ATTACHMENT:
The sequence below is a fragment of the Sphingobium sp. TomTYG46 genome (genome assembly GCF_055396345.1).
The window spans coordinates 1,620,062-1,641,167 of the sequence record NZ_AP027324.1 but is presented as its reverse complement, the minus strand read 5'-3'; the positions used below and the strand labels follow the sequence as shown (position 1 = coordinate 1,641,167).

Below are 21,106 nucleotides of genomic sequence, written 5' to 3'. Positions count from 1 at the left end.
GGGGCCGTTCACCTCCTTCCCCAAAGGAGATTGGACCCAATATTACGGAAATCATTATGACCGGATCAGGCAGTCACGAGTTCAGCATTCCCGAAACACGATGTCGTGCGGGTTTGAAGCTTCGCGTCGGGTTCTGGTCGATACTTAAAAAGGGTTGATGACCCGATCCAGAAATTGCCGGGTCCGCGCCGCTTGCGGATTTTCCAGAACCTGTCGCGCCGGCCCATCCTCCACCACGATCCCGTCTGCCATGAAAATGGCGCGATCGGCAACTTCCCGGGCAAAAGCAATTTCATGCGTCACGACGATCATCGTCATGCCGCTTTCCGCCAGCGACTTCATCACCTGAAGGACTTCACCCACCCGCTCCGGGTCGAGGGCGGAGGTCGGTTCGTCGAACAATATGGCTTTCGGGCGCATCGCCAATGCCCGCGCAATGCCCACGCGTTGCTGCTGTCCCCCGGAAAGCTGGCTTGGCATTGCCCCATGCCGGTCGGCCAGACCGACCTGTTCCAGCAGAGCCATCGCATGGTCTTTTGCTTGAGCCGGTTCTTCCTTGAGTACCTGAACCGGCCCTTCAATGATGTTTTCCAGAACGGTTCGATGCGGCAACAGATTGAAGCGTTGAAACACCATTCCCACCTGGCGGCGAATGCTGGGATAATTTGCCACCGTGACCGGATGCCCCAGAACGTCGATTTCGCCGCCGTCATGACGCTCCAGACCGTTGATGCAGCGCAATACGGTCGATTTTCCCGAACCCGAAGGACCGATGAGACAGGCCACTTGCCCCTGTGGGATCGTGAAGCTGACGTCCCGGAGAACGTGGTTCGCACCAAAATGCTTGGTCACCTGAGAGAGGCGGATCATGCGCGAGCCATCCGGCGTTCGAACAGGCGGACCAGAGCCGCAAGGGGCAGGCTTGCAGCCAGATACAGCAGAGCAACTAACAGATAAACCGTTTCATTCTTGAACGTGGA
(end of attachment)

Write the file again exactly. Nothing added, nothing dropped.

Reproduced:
The sequence below is a fragment of the Sphingobium sp. TomTYG46 genome (genome assembly GCF_055396345.1).
The window spans coordinates 1,620,062-1,641,167 of the sequence record NZ_AP027324.1 but is presented as its reverse complement, the minus strand read 5'-3'; the positions used below and the strand labels follow the sequence as shown (position 1 = coordinate 1,641,167).

Below are 21,106 nucleotides of genomic sequence, written 5' to 3'. Positions count from 1 at the left end.
GGGGCCGTTCACCTCCTTCCCCAAAGGAGATTGGACCCAATATTACGGAAATCATTATGACCGGATCAGGCAGTCACGAGTTCAGCATTCCCGAAACACGATGTCGTGCGGGTTTGAAGCTTCGCGTCGGGTTCTGGTCGATACTTAAAAAGGGTTGATGACCCGATCCAGAAATTGCCGGGTCCGCGCCGCTTGCGGATTTTCCAGAACCTGTCGCGCCGGCCCATCCTCCACCACGATCCCGTCTGCCATGAAAATGGCGCGATCGGCAACTTCCCGGGCAAAAGCAATTTCATGCGTCACGACGATCATCGTCATGCCGCTTTCCGCCAGCGACTTCATCACCTGAAGGACTTCACCCACCCGCTCCGGGTCGAGGGCGGAGGTCGGTTCGTCGAACAATATGGCTTTCGGGCGCATCGCCAATGCCCGCGCAATGCCCACGCGTTGCTGCTGTCCCCCGGAAAGCTGGCTTGGCATTGCCCCATGCCGGTCGGCCAGACCGACCTGTTCCAGCAGAGCCATCGCATGGTCTTTTGCTTGAGCCGGTTCTTCCTTGAGTACCTGAACCGGCCCTTCAATGATGTTTTCCAGAACGGTTCGATGCGGCAACAGATTGAAGCGTTGAAACACCATTCCCACCTGGCGGCGAATGCTGGGATAATTTGCCACCGTGACCGGATGCCCCAGAACGTCGATTTCGCCGCCGTCATGACGCTCCAGACCGTTGATGCAGCGCAATACGGTCGATTTTCCCGAACCCGAAGGACCGATGAGACAGGCCACTTGCCCCTGTGGGATCGTGAAGCTGACGTCCCGGAGAACGTGGTTCGCACCAAAATGCTTGGTCACCTGAGAGAGGCGGATCATGCGCGAGCCATCCGGCGTTCGAACAGGCGGACCAGAGCCGCAAGGGGCAGGCTTGCAGCCAGATACAGCAGAGCAACTAACAGATAAACCGTTTCATTCTTGAACGTGGA